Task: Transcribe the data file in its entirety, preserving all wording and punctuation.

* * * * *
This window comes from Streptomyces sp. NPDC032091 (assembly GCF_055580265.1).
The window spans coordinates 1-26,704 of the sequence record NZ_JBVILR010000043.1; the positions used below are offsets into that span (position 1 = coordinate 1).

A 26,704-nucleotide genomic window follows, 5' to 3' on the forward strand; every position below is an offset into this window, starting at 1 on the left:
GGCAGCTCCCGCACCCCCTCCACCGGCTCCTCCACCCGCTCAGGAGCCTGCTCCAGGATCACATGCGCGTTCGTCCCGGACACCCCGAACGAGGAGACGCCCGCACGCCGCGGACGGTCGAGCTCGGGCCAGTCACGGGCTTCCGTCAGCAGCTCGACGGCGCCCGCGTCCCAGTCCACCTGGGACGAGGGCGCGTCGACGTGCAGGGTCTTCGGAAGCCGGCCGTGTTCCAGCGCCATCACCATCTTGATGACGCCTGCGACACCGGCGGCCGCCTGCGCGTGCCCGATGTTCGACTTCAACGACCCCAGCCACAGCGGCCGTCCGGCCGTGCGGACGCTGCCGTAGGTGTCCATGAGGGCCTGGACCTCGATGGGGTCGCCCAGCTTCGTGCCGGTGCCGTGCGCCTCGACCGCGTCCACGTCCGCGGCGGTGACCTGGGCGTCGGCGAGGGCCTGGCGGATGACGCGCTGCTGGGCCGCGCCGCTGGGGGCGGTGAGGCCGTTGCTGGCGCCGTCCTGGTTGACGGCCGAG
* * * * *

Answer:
This window comes from Streptomyces sp. NPDC032091 (assembly GCF_055580265.1).
The window spans coordinates 1-26,704 of the sequence record NZ_JBVILR010000043.1; the positions used below are offsets into that span (position 1 = coordinate 1).

A 26,704-nucleotide genomic window follows, 5' to 3' on the forward strand; every position below is an offset into this window, starting at 1 on the left:
GGCAGCTCCCGCACCCCCTCCACCGGCTCCTCCACCCGCTCAGGAGCCTGCTCCAGGATCACATGCGCGTTCGTCCCGGACACCCCGAACGAGGAGACGCCCGCACGCCGCGGACGGTCGAGCTCGGGCCAGTCACGGGCTTCCGTCAGCAGCTCGACGGCGCCCGCGTCCCAGTCCACCTGGGACGAGGGCGCGTCGACGTGCAGGGTCTTCGGAAGCCGGCCGTGTTCCAGCGCCATCACCATCTTGATGACGCCTGCGACACCGGCGGCCGCCTGCGCGTGCCCGATGTTCGACTTCAACGACCCCAGCCACAGCGGCCGTCCGGCCGTGCGGACGCTGCCGTAGGTGTCCATGAGGGCCTGGACCTCGATGGGGTCGCCCAGCTTCGTGCCGGTGCCGTGCGCCTCGACCGCGTCCACGTCCGCGGCGGTGACCTGGGCGTCGGCGAGGGCCTGGCGGATGACGCGCTGCTGGGCCGCGCCGCTGGGGGCGGTGAGGCCGTTGCTGGCGCCGTCCTGGTTGACGGCCGAG